GitHub, in collaboration with Facebook, are pleased to announce the launch of Atom-IDE – a set of optional packages to bring IDE-like functionality to Atom.
The start of this journey includes smarter context-aware auto-completion as well as a host of code navigation features such as an outline view, go to definition, find all references as well as other useful functions such as hover-to-reveal information, errors and warnings (diagnostics) and document formatting.
We strongly recommended you use Atom Beta 1.21 as it includes the necessary file monitoring and process control to ensure the underlying language servers are running properly.
You’ll need to install at least two packages – the user interface for Atom IDE and a package that support the language you wish to use:
- Bring up Atom’s Install Packages dialog (Settings View: Install Packages and Themes)
- Search for and install the atom-ide-ui package to bring in the IDE user interface
- Install the IDE language support you need (e.g. ide-typescript) – a summary of the ones available at launch include:
Our good friends over at Facebook have published ide-flowtype to bring the power of the Flow type annotation system to Atom.
One of the earliest examples of a language server was OmniSharp for the C# language. By taking advantage of the node-omnisharp package we are able to bring many IDE-like features into Atom for C# via ide-csharp.
The Eclipse foundation and Red Hat have been a big proponent of language servers and the Java package shows! You will need a Java 8 runtime installed to get going but then can enjoy much richer editor facilities. Check out ide-java.
Each of the IDE packages expose a selection of functionality that is dependent on the underlying language server and is activated when you open files it supports. (Some take a few seconds to start-up and others like ide-java and ide-php will take a short while on first open to download the language server itself.)
Here’s a quick summary of how these features are exposed within Atom IDE:
Autocomplete is enabled in all the ide packages we are shipping today. Start typing to get improved results. Some providers may require you to manually trigger autocompletion by pressing CtrlSpace for performance reasons.
You can see diagnostics by clicking the red exclamation mark and yellow warning triangle at the bottom left of your Atom window. This will open the new Diagnostics pane that shows you the errors and warnings and allow you to click them to jump right to that location in the code. You will also see indicators to the left of line numbers in the editor itself.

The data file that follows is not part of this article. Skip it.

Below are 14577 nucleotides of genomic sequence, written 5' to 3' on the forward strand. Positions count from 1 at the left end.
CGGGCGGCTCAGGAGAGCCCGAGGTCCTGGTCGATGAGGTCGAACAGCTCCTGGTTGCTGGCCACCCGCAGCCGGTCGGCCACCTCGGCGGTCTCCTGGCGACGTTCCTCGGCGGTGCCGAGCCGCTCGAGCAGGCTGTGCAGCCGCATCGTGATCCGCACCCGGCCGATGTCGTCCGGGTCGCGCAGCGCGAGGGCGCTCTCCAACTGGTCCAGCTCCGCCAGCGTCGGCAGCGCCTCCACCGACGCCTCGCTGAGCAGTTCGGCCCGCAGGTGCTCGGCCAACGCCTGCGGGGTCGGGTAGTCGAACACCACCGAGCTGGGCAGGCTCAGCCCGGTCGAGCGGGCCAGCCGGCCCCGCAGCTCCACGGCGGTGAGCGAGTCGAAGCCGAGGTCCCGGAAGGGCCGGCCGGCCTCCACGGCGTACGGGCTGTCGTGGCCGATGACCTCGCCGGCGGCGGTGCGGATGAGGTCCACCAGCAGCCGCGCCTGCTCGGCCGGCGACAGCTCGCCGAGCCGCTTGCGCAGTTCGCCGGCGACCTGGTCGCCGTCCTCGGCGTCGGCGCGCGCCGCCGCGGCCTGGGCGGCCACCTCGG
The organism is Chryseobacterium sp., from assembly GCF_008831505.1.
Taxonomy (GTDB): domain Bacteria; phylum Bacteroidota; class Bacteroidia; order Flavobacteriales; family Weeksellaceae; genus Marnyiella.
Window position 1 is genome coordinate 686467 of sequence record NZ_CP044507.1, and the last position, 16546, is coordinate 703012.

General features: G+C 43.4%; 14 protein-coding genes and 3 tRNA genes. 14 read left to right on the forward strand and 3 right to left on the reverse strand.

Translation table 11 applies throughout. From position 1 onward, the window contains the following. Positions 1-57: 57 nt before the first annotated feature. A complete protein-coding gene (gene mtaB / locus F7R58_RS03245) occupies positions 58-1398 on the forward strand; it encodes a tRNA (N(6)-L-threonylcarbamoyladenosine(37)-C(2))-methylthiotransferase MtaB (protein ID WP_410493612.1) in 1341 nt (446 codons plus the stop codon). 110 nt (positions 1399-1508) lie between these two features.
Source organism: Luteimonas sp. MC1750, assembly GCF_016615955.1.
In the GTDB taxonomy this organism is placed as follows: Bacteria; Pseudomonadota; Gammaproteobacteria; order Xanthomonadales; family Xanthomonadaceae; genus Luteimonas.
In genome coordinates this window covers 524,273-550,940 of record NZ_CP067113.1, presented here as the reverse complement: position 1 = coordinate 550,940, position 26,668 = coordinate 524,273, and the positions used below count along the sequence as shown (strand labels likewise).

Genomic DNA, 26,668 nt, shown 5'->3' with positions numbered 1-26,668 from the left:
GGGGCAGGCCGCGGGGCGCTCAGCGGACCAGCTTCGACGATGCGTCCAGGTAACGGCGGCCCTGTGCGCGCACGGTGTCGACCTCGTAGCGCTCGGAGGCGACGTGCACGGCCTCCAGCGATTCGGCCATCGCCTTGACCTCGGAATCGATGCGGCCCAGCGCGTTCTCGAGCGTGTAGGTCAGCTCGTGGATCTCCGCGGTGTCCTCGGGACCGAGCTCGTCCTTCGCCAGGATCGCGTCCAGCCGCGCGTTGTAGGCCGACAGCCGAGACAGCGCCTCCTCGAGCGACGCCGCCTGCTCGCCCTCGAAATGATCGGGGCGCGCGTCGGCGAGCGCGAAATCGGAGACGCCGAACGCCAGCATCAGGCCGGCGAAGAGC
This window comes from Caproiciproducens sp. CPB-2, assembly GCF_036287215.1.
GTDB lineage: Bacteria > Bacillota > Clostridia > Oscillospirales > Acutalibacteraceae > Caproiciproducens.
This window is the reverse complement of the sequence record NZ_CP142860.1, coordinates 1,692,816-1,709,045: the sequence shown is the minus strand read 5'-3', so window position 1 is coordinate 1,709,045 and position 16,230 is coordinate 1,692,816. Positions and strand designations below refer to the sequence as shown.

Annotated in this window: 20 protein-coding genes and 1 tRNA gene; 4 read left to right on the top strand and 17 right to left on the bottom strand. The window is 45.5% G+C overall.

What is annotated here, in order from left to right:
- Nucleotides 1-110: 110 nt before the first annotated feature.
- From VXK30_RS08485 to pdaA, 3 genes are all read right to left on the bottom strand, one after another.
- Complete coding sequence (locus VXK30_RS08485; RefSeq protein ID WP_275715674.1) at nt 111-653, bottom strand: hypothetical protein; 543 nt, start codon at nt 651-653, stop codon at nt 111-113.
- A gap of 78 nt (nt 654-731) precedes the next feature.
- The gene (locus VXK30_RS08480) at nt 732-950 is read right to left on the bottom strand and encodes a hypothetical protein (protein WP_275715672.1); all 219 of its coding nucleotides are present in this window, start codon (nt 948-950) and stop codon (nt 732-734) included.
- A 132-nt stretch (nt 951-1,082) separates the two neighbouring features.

Find all references
Position the text cursor in the class or variable you are interested in then activate Find all references either from the right-mouse button menu or Find References: Activate from the command palette.
Some providers allow you to reformat the document. Simply select Code Format: Format Code from the command palette.
Go to definition
Ctrl click on a class or variable reference to be taken directly to where it is defined within your project.
Hover the mouse pointer over a type or other supported object and you can see some additional information relating to it.
Many providers let you see a tree-based outline view of the current document which you can search and then click to go right to that area of code. You can toggle the new Outline View from the View menu or the Outline View: Toggle command.
Some providers let you see immediate references to the variable or object you are working on. Positioning your text cursor within that variable can highlight other references instantly.
This is just the start of our journey. With the help of our community, we plan to expand the number of languages that Atom-IDE can support and make it possible for you to run and edit applications, making Atom-IDE a true IDE.
We hope to see future language support for the great languages out there including Rust, Go, Python, etc.
If a language server exists for your favorite language it is incredibly easy to create your own Atom-IDE package that takes advantage of it by using our atom-languageclient npm library that provides common automatic wire-up of the major features as well as helper tools such as downloading support files and conversions.